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COVID-19: Nationwide Liquor Shortage Affects Stores, Bars, Restaurants

A national liquor shortage is causing supply issues for bars, restaurants, and stores. A national liquor shortage is causing supply issues for bars, restaurants, and stores.
A national liquor shortage is causing supply issues for bars, restaurants, and stores. Photo Credit: Daily Voice
A national liquor shortage is causing supply issues for bars, restaurants, and stores. A national liquor shortage is causing supply issues for bars, restaurants, and stores.
A national liquor shortage is causing supply issues for bars, restaurants, and stores. Photo Credit: Daily Voice

The COVID-19 pandemic claimed an unexpected victim as the nation faces a shortage of liquor that is impacting stores, bars, and restaurants across the country.

Some states along the East Coast have started to limit purchases due to alcohol shortages related to the pandemic, which saw a marked uptick in the number of people staying home and enjoying a drink or two after a long day of working remotely.

According to the Alcohol and Beverage Commission, some states have started rationing their liquor sales amid supply chain issues, though there is no clear timetable for when the supply will match the demand after the pandemic wreaked havoc on some businesses.

Issues cited up by alcohol producers for the limited supply include product shortages brought about by the pandemic, as well as shipping and delivery issues due to a lack of staff or capable drivers.

“Take a labor shortage involving a lack of truck drivers, dock workers, and warehouse employees, then shake that up with backed up docks, slower manufacturing processes, and more expensive raw materials, and you get a quick lesson in how supply chain economics is having a direct impact on small businesses all over the US,” according to a Forbes report.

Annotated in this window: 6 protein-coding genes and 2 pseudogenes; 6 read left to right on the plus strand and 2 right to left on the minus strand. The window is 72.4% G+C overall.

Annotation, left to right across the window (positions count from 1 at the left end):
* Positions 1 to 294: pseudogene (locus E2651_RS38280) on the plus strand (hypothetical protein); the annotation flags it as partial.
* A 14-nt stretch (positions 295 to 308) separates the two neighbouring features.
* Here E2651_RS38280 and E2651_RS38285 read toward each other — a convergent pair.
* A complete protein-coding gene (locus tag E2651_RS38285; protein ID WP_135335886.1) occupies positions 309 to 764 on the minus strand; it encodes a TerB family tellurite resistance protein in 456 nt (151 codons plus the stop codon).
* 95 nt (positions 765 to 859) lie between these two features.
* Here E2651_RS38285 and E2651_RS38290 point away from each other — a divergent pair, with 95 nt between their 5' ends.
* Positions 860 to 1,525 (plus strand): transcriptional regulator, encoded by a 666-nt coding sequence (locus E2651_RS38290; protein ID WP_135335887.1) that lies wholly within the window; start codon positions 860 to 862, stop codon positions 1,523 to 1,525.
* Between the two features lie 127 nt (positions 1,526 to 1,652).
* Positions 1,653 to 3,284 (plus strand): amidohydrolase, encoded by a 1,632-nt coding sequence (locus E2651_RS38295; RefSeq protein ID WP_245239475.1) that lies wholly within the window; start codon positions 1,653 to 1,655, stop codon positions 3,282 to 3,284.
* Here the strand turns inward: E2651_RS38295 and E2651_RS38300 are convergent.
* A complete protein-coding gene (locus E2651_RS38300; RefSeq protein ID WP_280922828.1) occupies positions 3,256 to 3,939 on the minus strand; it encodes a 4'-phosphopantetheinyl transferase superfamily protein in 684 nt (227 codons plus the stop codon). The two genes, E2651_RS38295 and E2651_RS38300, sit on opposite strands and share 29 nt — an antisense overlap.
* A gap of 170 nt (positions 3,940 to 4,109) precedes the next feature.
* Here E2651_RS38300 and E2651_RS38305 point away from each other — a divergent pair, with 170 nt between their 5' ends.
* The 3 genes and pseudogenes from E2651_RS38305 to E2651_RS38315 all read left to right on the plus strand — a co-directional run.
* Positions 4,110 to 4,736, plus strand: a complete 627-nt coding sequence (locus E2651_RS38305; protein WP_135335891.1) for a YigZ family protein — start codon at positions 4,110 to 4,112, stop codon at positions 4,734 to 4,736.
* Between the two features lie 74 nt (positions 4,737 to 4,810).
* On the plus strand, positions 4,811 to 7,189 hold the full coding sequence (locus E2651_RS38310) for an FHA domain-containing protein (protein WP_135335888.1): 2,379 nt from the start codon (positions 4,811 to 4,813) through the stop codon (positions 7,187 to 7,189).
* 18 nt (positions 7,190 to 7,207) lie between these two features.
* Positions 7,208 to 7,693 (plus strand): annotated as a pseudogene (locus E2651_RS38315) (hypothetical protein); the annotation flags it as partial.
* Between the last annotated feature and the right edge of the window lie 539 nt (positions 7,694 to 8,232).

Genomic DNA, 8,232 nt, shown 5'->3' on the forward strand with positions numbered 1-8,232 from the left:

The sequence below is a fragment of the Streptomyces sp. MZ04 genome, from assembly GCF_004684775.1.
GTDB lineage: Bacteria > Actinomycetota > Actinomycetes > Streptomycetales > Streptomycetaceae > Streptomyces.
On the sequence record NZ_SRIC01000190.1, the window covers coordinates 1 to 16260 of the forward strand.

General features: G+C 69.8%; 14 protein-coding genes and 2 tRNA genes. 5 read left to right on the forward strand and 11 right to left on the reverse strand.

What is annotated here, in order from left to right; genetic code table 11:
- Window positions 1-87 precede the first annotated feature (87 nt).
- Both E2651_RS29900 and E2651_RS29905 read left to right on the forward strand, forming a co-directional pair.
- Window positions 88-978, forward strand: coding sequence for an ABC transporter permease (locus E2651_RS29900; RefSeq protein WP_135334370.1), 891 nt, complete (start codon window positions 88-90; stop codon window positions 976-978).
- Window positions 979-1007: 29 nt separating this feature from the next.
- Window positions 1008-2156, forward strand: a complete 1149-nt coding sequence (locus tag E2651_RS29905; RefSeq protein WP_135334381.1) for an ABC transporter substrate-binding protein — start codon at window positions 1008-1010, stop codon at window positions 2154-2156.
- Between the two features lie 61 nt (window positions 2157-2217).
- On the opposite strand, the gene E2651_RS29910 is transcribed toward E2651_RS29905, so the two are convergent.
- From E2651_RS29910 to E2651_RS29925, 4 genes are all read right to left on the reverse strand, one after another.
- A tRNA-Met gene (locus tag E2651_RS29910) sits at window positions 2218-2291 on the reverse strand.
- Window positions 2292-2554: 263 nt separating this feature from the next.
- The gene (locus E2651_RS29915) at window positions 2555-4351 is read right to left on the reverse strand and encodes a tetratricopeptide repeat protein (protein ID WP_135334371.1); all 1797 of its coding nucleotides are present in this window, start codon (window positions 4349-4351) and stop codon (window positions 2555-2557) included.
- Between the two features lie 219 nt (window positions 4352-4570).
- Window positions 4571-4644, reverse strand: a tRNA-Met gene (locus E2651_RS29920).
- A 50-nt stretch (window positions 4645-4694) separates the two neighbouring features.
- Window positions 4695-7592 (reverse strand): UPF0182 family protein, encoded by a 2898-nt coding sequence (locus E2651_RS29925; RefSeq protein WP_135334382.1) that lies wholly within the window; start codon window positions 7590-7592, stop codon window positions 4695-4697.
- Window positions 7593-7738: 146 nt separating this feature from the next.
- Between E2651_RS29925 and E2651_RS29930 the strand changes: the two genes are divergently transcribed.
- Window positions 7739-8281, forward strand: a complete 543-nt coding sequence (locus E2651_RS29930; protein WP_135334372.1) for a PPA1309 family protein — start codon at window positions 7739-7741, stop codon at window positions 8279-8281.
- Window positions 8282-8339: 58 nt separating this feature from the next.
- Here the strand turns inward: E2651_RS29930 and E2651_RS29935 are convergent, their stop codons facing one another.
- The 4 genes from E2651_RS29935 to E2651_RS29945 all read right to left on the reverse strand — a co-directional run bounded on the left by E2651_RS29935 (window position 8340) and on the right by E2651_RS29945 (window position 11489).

“It’s not just the lack of glass that has small breweries and distilleries grumbling. A lack of packaging materials (from the paper for labels to the crowns that sit on top of bottles) are also causing disruptions for liquor sellers of all stripes.”

Other issues included the uptick in drinking during the pandemic, with some stores reporting sales increasing by approximately 50 percent since the virus first started spreading throughout the region in March 2020.

“The bourbon category continues to grow at a rapid rate, and while we have been increasing production across our portfolio for the last several years, we are still catching up to consumer demand,” Sara Saunders, vice president of marketing for Buffalo Trace Distillery previously stated.

“While we are producing and shipping a record amount of product, we understand the frustration from fans that our brands aren’t easy to find or readily available.”

According to a Columbia University study, during the pandemic, US alcohol retailers sold $41.9 billion worth of liquor between March and September 2020, representing an increase of 20 percent nationwide over the previous year.

“While there is still much left to understand about alcohol use behaviors during the COVID-19 pandemic, we believe it is important to make more aggressive efforts to warn the population about the risks associated with increased home alcohol consumption during a pandemic,” Silvia Martins, associate professor of epidemiology at Columbia Mailman School, and senior author of the study said.

“It is also important to investigate alcohol use behaviors among individuals at high risk of infection by SARS-CoV-2 such as frontline workers and among those living alone for longer isolation periods.”

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